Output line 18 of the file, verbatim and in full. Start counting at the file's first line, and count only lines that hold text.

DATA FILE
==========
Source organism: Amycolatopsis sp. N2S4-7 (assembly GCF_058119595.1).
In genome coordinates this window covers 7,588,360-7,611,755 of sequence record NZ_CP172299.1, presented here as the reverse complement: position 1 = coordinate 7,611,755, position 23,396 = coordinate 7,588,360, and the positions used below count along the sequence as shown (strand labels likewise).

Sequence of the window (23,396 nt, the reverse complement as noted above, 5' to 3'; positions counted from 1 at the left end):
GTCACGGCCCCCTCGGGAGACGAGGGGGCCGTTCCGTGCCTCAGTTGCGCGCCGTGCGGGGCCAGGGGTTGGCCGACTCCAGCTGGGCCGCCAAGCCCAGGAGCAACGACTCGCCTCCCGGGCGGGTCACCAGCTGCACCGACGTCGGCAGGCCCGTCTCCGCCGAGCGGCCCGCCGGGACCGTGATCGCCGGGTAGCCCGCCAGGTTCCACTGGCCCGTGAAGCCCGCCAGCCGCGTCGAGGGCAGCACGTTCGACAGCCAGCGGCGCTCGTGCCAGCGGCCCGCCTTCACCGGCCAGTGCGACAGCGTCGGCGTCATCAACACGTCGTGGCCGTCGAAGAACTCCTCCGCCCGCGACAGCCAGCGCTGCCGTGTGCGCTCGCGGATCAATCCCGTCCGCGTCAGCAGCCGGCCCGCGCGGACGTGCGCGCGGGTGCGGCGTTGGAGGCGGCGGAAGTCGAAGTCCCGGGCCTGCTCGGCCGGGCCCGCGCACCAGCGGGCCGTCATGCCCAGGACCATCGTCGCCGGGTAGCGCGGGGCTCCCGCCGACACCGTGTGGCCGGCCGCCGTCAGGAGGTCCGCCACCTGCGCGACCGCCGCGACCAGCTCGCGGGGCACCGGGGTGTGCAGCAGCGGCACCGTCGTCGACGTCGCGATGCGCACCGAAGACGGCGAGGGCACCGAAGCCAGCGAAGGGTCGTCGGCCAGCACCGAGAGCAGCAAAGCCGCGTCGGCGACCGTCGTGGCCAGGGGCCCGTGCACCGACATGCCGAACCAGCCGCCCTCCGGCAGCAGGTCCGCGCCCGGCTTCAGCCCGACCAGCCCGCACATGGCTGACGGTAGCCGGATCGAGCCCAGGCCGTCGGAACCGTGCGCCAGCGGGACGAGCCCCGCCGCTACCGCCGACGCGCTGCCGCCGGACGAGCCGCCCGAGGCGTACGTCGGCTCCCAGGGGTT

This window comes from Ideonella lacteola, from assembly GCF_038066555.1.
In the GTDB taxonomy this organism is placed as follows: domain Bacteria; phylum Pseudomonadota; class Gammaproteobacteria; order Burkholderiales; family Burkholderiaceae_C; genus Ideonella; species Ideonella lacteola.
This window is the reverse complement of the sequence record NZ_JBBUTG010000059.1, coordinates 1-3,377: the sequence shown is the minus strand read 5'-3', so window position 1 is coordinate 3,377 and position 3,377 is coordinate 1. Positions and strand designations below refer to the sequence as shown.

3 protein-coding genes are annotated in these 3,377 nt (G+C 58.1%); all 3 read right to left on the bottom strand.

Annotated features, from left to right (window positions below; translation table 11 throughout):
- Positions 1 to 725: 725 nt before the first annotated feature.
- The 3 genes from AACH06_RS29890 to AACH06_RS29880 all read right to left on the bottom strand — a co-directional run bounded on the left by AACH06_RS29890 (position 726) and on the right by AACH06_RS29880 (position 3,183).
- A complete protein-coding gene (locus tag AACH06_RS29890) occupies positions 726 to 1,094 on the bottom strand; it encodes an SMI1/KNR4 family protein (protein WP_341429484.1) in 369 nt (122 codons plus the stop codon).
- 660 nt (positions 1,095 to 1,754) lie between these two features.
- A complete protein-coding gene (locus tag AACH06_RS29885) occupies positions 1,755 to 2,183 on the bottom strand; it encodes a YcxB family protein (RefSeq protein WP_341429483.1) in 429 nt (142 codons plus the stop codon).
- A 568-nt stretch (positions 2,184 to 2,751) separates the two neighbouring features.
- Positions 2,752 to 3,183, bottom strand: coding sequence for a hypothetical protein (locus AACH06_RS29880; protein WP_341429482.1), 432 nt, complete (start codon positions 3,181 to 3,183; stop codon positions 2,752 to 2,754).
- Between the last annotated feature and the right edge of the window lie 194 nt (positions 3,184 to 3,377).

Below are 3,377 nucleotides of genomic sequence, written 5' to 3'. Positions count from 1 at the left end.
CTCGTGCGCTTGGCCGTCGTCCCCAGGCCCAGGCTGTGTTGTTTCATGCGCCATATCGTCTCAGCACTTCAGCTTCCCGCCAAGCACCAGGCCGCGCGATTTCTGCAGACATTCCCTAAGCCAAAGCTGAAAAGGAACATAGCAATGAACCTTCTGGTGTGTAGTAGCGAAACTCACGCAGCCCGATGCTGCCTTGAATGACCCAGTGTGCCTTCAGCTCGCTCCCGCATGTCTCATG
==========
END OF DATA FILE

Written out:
Below are 3,377 nucleotides of genomic sequence, written 5' to 3'. Positions count from 1 at the left end.